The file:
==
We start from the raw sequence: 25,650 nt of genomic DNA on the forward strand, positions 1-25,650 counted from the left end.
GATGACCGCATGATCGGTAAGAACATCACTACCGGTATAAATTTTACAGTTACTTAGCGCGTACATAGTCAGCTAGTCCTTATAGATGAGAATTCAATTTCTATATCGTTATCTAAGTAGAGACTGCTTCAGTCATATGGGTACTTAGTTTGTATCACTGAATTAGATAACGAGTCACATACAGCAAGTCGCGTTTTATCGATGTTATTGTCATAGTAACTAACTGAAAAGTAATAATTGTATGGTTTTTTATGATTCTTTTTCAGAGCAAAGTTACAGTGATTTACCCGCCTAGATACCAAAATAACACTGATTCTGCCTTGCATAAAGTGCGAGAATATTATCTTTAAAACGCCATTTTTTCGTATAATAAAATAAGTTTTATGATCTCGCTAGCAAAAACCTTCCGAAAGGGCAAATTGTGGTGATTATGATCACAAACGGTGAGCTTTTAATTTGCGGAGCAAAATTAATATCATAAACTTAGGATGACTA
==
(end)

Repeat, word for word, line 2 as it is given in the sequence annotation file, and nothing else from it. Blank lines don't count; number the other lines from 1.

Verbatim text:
GATGACCGCATGATCGGTAAGAACATCACTACCGGTATAAATTTTACAGTTACTTAGCGCGTACATAGTCAGCTAGTCCTTATAGATGAGAATTCAATTTCTATATCGTTATCTAAGTAGAGACTGCTTCAGTCATATGGGTACTTAGTTTGTATCACTGAATTAGATAACGAGTCACATACAGCAAGTCGCGTTTTATCGATGTTATTGTCATAGTAACTAACTGAAAAGTAATAATTGTATGGTTTTTTATGATTCTTTTTCAGAGCAAAGTTACAGTGATTTACCCGCCTAGATACCAAAATAACACTGATTCTGCCTTGCATAAAGTGCGAGAATATTATCTTTAAAACGCCATTTTTTCGTATAATAAAATAAGTTTTATGATCTCGCTAGCAAAAACCTTCCGAAAGGGCAAATTGTGGTGATTATGATCACAAACGGTGAGCTTTTAATTTGCGGAGCAAAATTAATATCATAAACTTAGGATGACTA